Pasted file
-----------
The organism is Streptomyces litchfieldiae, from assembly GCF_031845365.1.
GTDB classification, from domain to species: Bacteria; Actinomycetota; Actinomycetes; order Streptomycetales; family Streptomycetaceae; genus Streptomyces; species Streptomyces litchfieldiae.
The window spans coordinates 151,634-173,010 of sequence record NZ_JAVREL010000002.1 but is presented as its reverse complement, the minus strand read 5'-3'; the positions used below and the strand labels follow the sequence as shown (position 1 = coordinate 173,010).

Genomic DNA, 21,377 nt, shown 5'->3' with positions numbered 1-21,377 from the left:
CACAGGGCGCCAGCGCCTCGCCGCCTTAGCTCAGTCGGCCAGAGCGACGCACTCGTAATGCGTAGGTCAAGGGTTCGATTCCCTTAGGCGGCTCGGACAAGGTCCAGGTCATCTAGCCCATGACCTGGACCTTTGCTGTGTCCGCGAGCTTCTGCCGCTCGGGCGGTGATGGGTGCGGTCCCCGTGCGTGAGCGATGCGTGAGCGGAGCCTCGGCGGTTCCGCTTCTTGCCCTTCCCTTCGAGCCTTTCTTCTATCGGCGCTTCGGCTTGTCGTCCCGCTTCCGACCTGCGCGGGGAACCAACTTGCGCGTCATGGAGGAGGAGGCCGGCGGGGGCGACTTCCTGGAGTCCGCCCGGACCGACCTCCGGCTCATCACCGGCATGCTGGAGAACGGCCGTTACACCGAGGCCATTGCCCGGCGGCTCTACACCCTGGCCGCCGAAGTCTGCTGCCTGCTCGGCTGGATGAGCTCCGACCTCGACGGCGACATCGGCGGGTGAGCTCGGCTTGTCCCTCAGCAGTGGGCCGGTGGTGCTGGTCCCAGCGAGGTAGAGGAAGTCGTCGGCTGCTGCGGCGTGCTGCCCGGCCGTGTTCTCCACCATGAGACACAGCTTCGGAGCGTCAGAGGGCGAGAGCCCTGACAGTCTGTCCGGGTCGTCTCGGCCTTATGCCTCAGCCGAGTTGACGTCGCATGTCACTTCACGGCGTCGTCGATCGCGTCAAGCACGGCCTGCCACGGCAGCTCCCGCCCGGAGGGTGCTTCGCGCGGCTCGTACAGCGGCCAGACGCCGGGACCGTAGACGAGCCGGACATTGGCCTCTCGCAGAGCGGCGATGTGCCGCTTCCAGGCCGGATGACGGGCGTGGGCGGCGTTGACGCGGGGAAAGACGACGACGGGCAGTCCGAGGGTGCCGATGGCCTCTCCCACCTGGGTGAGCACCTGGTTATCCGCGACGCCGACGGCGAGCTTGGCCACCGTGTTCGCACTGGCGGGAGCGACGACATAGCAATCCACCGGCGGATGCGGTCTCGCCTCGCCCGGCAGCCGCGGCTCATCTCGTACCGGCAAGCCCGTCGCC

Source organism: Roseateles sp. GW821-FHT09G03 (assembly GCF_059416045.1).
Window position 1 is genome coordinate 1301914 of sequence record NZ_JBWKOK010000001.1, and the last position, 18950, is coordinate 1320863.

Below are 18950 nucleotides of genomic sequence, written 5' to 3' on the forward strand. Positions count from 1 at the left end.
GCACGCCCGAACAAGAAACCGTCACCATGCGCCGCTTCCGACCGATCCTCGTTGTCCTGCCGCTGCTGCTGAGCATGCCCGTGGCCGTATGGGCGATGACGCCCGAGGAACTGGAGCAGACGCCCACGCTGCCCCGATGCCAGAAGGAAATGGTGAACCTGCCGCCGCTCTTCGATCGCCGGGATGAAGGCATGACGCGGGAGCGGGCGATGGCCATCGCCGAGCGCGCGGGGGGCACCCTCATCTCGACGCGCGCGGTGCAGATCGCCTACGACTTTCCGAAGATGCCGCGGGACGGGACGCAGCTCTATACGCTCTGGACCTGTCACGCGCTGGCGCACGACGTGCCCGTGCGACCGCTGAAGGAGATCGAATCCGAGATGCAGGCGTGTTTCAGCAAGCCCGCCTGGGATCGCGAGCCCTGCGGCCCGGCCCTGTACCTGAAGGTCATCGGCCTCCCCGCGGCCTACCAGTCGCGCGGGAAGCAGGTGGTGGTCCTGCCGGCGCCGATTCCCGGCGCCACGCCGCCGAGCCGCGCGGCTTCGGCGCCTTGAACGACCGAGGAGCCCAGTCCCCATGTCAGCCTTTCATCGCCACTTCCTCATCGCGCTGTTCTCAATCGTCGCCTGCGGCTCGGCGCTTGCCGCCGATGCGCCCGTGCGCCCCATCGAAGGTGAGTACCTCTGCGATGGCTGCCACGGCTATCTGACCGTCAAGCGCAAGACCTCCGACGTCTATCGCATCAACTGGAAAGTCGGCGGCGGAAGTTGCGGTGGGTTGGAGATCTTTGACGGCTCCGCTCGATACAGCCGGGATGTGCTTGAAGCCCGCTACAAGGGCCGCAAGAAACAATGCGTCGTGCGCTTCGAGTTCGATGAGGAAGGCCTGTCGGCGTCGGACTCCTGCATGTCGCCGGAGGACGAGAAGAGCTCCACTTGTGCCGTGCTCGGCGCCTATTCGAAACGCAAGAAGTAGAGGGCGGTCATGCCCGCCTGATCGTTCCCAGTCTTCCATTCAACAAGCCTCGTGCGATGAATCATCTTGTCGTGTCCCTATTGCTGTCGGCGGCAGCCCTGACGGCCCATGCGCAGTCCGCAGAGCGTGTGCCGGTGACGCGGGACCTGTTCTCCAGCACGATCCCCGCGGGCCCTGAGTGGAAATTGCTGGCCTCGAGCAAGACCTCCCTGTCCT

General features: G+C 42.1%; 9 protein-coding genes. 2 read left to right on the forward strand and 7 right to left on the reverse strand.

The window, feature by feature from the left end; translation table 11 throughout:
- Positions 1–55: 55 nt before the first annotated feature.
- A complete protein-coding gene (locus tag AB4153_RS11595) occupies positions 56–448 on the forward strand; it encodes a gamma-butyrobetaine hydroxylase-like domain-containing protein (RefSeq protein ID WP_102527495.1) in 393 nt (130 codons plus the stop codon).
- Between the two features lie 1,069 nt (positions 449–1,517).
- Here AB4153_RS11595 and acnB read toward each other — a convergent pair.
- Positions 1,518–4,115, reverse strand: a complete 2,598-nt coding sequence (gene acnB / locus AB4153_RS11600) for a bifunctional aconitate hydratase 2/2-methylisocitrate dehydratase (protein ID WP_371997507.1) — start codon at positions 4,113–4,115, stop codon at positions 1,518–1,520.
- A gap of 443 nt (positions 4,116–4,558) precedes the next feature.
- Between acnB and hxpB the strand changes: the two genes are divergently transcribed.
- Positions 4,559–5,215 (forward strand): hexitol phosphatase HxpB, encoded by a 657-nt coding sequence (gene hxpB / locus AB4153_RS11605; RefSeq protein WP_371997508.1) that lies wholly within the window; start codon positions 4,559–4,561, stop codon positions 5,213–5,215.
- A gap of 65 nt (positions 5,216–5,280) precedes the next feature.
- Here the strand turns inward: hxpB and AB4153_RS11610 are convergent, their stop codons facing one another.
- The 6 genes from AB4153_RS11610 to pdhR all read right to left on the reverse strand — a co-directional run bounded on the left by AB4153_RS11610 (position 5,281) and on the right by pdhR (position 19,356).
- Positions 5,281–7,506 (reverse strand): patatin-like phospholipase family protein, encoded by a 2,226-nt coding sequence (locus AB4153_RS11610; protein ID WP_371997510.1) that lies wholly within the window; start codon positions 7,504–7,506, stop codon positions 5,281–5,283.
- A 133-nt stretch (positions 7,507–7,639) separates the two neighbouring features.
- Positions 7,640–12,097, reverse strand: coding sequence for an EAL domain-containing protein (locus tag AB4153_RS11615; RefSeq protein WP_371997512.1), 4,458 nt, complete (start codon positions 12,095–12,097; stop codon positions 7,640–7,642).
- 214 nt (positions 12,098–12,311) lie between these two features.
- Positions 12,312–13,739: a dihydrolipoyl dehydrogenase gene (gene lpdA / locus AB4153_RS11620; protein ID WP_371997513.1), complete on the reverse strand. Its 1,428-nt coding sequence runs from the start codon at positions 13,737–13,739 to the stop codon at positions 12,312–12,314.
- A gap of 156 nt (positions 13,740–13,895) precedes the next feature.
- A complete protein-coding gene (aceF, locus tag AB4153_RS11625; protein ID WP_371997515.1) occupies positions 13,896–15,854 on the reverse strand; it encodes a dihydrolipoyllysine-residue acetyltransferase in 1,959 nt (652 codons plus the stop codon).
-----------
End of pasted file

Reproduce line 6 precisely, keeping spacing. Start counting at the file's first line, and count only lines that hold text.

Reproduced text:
Source organism: Roseateles sp. GW821-FHT09G03 (assembly GCF_059416045.1).